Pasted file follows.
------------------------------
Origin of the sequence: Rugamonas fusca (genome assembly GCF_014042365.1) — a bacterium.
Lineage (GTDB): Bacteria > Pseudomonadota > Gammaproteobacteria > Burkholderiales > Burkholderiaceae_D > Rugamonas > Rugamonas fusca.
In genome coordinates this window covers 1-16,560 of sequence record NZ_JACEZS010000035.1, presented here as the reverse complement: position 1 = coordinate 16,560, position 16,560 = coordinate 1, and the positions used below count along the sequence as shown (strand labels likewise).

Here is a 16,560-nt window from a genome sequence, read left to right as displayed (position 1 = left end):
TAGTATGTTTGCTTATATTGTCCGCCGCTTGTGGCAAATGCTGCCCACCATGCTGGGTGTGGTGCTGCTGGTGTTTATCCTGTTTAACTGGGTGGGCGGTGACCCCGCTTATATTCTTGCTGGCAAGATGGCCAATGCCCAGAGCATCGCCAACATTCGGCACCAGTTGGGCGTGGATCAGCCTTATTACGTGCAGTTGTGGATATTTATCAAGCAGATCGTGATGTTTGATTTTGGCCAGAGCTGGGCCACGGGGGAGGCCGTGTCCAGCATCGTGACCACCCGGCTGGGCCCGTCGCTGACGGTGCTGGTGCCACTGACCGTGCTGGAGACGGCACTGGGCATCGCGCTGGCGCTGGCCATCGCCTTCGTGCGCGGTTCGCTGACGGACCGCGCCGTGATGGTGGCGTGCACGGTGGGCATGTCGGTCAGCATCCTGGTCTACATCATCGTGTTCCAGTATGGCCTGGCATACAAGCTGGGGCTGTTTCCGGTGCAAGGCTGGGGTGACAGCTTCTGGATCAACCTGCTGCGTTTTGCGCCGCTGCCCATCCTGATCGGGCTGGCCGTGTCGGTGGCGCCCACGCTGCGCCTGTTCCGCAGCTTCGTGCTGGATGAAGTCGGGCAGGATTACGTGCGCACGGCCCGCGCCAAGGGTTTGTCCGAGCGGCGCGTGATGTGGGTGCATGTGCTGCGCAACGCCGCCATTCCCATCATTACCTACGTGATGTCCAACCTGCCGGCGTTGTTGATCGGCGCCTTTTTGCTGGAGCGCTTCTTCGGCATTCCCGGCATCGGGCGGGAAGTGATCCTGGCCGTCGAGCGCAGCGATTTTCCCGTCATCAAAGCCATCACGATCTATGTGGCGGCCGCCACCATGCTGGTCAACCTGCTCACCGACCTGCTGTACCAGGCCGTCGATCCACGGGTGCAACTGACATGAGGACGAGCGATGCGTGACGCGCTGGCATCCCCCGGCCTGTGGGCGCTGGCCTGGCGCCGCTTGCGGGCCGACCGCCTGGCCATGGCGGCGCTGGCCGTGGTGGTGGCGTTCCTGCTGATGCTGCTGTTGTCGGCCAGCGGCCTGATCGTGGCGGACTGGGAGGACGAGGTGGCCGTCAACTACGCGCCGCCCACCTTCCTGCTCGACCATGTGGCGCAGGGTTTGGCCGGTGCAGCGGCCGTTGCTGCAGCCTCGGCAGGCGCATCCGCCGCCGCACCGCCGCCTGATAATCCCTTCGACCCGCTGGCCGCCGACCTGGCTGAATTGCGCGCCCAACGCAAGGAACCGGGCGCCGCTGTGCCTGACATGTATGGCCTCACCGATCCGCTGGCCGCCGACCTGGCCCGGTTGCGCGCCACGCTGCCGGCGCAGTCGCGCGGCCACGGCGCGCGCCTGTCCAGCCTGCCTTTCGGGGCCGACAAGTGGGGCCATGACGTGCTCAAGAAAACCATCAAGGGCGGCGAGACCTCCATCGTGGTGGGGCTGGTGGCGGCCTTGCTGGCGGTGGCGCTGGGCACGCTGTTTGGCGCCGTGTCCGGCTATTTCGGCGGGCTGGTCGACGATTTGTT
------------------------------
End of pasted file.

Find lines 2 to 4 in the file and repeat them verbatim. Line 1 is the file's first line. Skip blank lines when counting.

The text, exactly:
Lineage (GTDB): Bacteria > Pseudomonadota > Gammaproteobacteria > Burkholderiales > Burkholderiaceae_D > Rugamonas > Rugamonas fusca.
In genome coordinates this window covers 1-16,560 of sequence record NZ_JACEZS010000035.1, presented here as the reverse complement: position 1 = coordinate 16,560, position 16,560 = coordinate 1, and the positions used below count along the sequence as shown (strand labels likewise).

Here is a 16,560-nt window from a genome sequence, read left to right as displayed (position 1 = left end):